Worth Harris Carter, a former grocery cashier who founded a single-branch bank and quietly built it into one of Virginia’s largest community banks, has died. He was 79.

Carter founded First National Bank in Rocky Mount, Va., in 1974 with eight employees and $1.2 million of assets. Over the course of a 42-year career, Carter founded 10 community banks, combining them in 2006 into a single institution that bore his name, Carter Bank and Trust.

As of Dec. 31, Carter Bank had more than 950 employees and assets of $4.5 billion, making it the fourth-largest community bank in Virginia. Except for a Federal Deposit Insurance Corp.-assisted acquisition of a failed $14 million-asset bank in Aquia, Va., in April 1982, Carter built his institution organically, opening branches mostly in rural communities in Virginia and North Carolina.

Carter died on Friday, just a week after the company issued a press release disclosing his diagnosis with cancer.

Worth Harris Carter
Praise for community banker
“Countless businesses would not exist across Virginia and North Carolina but for the genius of Worth Carter in recognizing … the good character of many folks who didn’t fit the mold imposed by big banks,” says the Rev. Jerry L. Falwell Jr., president of Liberty University, which received critical financing from Carter.

Virginia Bankers Association President and CEO Bruce T. Whitehurst recalled Carter’s sharp mind and quiet demeanor.

“I’ve been at the Virginia Bankers Association for 24 years, and I knew Worth almost from the day I started,” Whitehurst said. “He was a delight to talk with. Whenever I spoke with him, I would leave after an hour or two, and I had always learned something. He was very generous with his time and compassionate with people.”

At the same time, Carter’s intelligence was “off the charts,” Whitehurst said. “He had an instant grasp of facts, figures and numbers, and his memory was unbelievable.”

Liberty University President Jerry L. Falwell Jr. credited Carter with providing critically needed financing that kept the school — which now boasts about 60,000 full-time students online and on its Lynchburg, Va., campus — afloat during a difficult period in the 1990s.

“His willingness to loan to Liberty when the big banks all said no was key to Liberty stabilizing its finances and growing to become one of the most successful and prosperous universities in the nation,” Falwell said in a statement. “Countless businesses would not exist across Virginia and North Carolina but for the genius of Worth Carter in recognizing the solid business plans and the good character of many folks who didn’t fit the mold imposed by big banks.”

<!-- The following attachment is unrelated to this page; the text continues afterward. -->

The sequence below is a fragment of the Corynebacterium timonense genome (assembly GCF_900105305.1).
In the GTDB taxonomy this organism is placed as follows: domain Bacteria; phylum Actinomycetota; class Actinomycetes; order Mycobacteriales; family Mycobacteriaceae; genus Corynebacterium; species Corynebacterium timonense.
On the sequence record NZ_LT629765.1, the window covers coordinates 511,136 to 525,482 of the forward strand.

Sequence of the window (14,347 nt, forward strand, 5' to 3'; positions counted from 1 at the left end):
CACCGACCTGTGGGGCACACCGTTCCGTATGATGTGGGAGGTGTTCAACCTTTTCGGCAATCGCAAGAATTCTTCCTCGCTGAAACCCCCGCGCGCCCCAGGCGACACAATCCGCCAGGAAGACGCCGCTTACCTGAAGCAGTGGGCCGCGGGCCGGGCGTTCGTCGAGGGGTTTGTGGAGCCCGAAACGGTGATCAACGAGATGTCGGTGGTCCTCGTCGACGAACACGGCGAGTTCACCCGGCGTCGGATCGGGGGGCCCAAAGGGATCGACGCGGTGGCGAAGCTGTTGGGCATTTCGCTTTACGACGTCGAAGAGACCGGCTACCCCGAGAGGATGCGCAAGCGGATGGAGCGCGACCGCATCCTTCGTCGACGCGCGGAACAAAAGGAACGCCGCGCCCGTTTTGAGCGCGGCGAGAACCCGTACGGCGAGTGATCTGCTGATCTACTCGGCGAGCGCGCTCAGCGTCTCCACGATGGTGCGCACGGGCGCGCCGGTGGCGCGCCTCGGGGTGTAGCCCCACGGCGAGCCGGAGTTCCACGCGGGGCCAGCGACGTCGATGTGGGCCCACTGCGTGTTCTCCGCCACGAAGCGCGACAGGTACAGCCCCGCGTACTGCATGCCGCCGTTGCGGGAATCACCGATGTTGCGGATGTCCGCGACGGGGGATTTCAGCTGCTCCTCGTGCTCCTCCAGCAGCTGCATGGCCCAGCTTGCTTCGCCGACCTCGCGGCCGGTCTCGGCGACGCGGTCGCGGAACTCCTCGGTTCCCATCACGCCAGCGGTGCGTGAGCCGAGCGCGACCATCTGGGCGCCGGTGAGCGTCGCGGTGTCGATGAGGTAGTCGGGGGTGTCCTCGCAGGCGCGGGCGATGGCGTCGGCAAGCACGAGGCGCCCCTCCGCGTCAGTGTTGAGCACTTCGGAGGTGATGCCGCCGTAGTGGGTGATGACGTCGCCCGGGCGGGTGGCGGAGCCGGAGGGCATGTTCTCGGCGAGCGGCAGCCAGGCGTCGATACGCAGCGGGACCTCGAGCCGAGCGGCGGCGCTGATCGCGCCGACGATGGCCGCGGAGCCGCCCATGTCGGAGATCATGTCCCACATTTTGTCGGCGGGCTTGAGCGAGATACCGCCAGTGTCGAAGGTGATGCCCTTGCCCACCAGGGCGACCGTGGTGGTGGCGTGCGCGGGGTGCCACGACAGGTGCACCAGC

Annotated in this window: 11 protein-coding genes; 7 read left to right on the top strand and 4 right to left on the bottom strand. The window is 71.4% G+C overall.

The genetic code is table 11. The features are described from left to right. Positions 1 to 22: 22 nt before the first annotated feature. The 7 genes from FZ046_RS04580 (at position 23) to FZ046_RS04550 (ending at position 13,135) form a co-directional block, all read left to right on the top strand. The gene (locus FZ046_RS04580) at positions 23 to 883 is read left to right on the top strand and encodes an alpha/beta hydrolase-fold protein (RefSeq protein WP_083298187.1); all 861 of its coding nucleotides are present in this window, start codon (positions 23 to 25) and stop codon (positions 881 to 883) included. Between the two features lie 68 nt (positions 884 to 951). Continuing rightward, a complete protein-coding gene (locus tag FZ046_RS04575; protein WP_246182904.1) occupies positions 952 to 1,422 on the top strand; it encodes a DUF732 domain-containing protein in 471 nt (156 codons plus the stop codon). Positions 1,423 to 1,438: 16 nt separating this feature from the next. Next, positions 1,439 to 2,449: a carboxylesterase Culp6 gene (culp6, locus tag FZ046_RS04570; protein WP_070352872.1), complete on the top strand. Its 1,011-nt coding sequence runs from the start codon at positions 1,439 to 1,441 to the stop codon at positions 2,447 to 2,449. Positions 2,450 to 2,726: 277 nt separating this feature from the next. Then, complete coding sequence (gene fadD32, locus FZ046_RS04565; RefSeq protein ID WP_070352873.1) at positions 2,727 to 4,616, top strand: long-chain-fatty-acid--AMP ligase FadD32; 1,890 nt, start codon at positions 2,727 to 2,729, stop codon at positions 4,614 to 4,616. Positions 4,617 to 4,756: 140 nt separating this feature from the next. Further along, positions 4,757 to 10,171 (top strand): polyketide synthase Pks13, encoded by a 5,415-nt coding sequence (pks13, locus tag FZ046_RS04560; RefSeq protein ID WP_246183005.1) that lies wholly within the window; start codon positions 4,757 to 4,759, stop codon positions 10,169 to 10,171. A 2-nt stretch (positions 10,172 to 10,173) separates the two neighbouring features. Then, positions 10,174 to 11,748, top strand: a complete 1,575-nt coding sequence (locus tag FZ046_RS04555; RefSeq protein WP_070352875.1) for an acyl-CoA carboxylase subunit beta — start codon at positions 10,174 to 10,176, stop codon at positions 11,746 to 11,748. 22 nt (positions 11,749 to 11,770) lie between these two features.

In a follow-up interview, Falwell, who conducted a good deal of his private banking business with Carter, said he had a genius for lending. “He had an uncanny ability to evaluate character, and he understood real estate better than most bankers ever will,” Falwell said of Carter. “I know in Lynchburg, a lot of the big commercial projects wouldn’t be here if it wasn’t for him. … Carter Bank is going to have to hire 10 or 12 people to replace Worth Harris Carter.”

“After his family, banking was his passion,” Whitehurst said.

To those who knew him, Carter’s appetite for work was legendary. It even attracted the attention of Virginia’s top banking regulator, Commissioner of Financial Institutions E. Joseph Face.

“It’s safe to say there wasn’t anything that went on in his bank that he didn’t know about,” Face said of Carter. “He was a very well-respected banker and he earned the respect of us regulators in what he accomplished. … He was always able to maintain a good relationship with us."

Carter did little to promote his bank or himself. Carter Bank’s annual marketing expenses rarely exceeded $200,000, and Carter himself eschewed most of the status symbols typical of CEOs.

“He drove an older car and would always drive himself up here to meet with us,” Falwell said.

Carter worked as a cashier at Safeway grocery stores in Richmond and Charlottesville to put himself through the University of Richmond, where he graduated in 1958, and the University of Virginia Law School, where he took classes until 1960.

Carter worked as a bank examiner at the Federal Reserve Bank of Richmond from 1960 to 1964 and as a vice president and comptroller at Piedmont Trust Bank in Martinsville from 1964 to 1973.

“We are greatly saddened by Mr. Carter’s passing,” Carter Bank Vice Chairman James Haskins said in a press release. “He was a visionary and icon in the banking industry for over 40 years and was a devoted father and husband, as well as the leader of the bank. He was a fixture in his communities, an outstanding citizen and trusted friend.”

Carter was still serving as Carter Bank’s chairman and CEO at the time of his death. In the press release, the company said little about its plans, noting only that Haskins and President Phyllis Karavatakis would continue their leading roles.

Karavatakis, who has worked at Carter and its predecessor banks for 39 years, was appointed to the company’s board of directors in February.